Resident Advisor - How Did UK Garage Become Dubstep?

The globally minded music publication Resident Advisor released this convenient piece of history for those of you who need more schooling on the finer points of UK electronic music. From the rise of House's influence on the 90s to the emcee led ambush of UK Garage, this quick case study gives you just enough crib notes to get the gist of what you might have missed across the pond. Study up kiddos. 


I love seeing my friends spread their creativity on the global trail. My brother Go Yama is currently on a string of shows in Europe with his label mates on Singapore's Darker Than Wax. He was recently featured on Radar Radio in London, flexing a back-to-back set with DTW founder Funk Bastrd. I want folks to realize that my man Go Yama might be nice on the beats, but homie SHREDS on the guitar. Peep the podcast and vibe out one time. 


These cats can do no wrong. Only if they do it on purpose, you know? Since dropping the Link Up & Suede EP and their follow up full-length Yes Lawd! things have catapulted well above the stratosphere for these connoisseurs of fly. This music video plays like several small vignettes strung together to tell an abridged version of the NxWorries narrative. The main track just gets you going on some street level hustler sh*t. Scared money don't make money. You damn right. Pick up their drops on Stones Throw Records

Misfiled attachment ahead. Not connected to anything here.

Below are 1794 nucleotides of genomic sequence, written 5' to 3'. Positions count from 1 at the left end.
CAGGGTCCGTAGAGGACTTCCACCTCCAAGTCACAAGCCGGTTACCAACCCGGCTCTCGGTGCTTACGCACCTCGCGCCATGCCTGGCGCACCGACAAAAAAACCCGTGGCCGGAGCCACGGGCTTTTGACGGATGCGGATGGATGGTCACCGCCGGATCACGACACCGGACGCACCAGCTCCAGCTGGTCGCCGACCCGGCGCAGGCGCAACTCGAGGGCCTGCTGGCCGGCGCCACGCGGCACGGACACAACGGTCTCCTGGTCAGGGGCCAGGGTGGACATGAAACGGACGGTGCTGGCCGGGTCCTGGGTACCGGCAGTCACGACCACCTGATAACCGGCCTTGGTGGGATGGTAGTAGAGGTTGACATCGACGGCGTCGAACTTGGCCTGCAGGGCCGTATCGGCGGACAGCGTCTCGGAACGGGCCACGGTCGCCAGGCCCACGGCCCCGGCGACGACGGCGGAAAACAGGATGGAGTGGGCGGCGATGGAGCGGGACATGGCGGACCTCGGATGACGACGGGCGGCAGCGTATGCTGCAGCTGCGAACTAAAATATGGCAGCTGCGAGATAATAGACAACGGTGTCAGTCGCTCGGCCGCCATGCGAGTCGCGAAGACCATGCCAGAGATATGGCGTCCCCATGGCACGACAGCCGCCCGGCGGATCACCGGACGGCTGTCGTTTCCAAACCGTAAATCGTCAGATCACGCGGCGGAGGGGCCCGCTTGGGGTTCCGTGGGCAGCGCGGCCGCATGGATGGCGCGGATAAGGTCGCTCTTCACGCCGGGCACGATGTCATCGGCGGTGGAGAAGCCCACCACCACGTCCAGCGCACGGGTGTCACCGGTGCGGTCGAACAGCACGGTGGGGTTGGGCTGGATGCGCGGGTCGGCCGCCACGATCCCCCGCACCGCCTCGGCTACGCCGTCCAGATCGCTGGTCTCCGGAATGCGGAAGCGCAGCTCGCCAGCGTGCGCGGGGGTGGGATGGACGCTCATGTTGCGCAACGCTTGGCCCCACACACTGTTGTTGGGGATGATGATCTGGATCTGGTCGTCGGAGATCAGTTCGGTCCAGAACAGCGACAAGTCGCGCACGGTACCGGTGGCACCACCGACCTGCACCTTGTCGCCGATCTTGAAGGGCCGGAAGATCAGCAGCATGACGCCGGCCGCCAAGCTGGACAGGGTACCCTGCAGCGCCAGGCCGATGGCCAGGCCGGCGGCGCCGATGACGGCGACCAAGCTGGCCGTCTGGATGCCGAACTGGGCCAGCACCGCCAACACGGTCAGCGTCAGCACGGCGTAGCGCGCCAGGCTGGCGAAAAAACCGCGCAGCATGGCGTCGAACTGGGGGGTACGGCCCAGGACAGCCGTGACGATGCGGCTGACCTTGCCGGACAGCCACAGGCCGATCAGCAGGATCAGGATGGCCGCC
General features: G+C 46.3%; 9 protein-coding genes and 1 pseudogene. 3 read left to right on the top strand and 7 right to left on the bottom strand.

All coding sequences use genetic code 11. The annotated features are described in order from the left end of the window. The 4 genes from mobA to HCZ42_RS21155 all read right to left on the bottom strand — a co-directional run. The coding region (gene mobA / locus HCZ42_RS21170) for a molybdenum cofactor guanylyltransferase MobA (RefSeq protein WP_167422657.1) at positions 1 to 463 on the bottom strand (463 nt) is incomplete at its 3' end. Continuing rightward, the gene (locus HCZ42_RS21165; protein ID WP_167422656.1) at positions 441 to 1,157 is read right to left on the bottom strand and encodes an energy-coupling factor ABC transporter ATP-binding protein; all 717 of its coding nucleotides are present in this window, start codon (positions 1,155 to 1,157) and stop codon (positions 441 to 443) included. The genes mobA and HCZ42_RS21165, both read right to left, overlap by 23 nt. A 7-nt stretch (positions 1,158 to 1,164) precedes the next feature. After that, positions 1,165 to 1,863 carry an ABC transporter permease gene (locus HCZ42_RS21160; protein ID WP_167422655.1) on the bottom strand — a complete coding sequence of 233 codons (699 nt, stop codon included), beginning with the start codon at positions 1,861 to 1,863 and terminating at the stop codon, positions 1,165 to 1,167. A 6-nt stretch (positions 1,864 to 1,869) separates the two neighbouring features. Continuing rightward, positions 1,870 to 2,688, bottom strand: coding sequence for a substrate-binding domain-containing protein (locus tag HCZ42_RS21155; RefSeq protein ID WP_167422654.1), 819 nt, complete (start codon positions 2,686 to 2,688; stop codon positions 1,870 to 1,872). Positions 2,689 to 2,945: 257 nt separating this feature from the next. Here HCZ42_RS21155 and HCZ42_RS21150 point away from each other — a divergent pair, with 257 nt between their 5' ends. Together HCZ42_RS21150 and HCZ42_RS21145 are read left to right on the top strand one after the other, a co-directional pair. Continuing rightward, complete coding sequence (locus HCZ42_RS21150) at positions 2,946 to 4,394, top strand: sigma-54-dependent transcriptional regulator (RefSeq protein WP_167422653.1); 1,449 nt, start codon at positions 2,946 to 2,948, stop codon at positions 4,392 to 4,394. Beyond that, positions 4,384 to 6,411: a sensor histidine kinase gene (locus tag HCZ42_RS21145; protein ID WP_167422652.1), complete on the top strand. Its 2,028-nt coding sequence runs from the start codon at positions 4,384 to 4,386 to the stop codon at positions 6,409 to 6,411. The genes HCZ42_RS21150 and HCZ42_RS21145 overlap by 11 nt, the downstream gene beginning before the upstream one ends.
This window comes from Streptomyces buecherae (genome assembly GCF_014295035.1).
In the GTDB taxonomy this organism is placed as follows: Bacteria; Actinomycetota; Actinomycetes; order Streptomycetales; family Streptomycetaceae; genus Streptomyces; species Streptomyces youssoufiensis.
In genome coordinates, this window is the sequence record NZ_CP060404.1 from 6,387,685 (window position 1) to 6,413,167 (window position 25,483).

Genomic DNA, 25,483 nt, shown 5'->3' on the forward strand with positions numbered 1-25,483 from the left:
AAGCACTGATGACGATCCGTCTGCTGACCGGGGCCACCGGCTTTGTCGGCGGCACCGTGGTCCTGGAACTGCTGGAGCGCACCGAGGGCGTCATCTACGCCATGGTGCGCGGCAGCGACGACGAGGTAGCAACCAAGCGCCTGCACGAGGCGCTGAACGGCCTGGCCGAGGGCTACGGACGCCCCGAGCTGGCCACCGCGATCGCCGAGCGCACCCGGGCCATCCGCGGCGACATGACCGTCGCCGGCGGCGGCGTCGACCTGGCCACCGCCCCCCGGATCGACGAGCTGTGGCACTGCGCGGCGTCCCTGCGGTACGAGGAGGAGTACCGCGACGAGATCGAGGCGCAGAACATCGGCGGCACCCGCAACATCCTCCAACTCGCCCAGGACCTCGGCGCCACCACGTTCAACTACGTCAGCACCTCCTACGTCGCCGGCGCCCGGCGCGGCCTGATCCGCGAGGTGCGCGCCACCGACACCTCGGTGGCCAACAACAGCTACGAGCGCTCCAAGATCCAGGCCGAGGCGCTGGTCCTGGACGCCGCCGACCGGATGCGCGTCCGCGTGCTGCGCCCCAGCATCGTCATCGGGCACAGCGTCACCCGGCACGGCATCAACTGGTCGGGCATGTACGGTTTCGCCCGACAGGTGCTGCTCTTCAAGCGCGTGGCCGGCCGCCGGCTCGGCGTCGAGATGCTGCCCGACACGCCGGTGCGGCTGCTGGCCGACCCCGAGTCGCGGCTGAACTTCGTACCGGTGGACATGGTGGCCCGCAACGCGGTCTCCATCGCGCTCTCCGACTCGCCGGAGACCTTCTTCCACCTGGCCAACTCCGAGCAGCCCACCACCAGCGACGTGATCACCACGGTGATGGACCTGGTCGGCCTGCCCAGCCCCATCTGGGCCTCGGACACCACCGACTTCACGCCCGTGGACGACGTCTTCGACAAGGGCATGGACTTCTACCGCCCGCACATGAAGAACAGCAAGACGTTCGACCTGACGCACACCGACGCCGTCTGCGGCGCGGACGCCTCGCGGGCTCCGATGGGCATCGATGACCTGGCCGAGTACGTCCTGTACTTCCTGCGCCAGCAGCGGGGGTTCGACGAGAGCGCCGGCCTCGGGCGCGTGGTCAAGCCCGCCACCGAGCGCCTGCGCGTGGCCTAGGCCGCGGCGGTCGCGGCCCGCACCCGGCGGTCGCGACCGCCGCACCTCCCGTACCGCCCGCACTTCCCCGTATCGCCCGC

Discovering music as a teenager has to be one of the greatest joys in the world. During this phase of youthful discovery you somehow get the idea that, swear-to-God, YOU found all this music by yourself, and you're the only one who knows about it. Nice one ego.

The difference between yesteryear and today is this one significant fact: most of the music, from the uber commercial to most obscure independent releases, is readily available to preview, snatch, and access from most of our digital devices. Talk about taking the adventure out of discovering gems (or buying up a lot of duds in my case). Much of my music knowledge came from my buds who were all self-proclaimed aficionados of sound. Or rather, they were DJs with a lot of time and money on their hands to buy up tons of vinyl.